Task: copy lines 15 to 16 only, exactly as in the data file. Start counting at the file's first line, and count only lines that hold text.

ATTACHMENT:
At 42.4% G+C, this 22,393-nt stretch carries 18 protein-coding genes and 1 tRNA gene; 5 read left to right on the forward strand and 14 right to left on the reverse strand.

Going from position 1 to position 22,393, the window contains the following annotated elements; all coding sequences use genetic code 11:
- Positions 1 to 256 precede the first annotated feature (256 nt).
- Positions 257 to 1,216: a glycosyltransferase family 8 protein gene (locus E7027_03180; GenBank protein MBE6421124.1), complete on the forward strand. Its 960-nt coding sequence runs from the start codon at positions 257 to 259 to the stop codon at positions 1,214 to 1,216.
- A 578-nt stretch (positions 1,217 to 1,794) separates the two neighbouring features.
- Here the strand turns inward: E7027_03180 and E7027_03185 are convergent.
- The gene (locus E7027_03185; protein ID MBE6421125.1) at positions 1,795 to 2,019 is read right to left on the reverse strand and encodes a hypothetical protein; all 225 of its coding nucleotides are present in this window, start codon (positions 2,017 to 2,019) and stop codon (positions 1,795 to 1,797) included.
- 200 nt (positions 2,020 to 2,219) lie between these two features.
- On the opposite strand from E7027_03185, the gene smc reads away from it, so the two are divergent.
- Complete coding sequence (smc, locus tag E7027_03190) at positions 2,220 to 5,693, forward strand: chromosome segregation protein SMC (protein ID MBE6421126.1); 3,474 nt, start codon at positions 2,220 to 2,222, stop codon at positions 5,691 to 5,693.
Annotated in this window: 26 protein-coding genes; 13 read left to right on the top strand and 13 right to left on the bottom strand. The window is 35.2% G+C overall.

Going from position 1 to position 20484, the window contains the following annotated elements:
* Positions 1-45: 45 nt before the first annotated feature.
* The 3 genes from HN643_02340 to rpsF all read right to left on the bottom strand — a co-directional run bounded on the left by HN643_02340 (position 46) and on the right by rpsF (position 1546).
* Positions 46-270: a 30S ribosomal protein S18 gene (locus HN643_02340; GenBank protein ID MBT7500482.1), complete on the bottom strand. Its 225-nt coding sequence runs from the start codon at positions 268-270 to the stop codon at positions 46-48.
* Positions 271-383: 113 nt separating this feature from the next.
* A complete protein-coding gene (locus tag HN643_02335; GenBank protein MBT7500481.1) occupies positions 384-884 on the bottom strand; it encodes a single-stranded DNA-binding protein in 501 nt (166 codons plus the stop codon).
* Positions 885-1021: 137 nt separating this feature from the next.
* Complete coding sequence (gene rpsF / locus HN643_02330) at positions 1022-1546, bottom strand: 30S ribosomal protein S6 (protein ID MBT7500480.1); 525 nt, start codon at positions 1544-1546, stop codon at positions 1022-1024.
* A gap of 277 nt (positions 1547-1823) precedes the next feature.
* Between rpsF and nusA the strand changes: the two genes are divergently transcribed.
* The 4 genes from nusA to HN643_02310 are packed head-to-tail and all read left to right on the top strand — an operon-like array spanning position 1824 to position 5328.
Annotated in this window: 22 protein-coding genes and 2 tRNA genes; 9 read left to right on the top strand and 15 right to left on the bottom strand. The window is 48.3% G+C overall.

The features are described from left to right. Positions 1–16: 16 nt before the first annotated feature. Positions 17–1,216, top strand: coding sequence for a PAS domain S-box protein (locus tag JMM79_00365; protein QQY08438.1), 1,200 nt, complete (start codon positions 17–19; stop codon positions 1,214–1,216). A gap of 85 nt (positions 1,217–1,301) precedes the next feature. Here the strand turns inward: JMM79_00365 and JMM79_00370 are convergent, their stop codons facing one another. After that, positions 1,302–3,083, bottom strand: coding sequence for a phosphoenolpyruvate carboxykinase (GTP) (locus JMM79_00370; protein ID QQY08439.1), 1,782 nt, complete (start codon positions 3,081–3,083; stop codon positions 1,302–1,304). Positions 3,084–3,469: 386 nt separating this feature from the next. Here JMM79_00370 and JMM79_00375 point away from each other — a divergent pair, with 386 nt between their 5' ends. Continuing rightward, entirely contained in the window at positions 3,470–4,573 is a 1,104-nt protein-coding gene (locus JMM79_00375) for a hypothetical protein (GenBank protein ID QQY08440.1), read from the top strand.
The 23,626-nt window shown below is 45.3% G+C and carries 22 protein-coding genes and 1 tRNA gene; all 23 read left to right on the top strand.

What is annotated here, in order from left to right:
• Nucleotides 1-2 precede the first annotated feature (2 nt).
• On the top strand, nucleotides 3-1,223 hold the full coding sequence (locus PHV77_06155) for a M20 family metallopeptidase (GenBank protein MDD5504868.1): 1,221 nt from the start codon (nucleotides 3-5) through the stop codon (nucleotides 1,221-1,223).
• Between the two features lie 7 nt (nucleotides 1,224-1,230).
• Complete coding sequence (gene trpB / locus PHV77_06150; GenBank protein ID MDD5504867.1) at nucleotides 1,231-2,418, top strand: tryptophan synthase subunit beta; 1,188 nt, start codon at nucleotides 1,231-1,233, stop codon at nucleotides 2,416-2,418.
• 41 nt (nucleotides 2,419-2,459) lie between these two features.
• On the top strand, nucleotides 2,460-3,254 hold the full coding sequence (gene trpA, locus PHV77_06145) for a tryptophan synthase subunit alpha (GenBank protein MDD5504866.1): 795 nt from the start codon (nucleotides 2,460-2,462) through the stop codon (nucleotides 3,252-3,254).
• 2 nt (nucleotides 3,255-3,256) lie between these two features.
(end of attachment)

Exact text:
* Positions 46-270: a 30S ribosomal protein S18 gene (locus HN643_02340; GenBank protein ID MBT7500482.1), complete on the bottom strand. Its 225-nt coding sequence runs from the start codon at positions 268-270 to the stop codon at positions 46-48.
* Positions 271-383: 113 nt separating this feature from the next.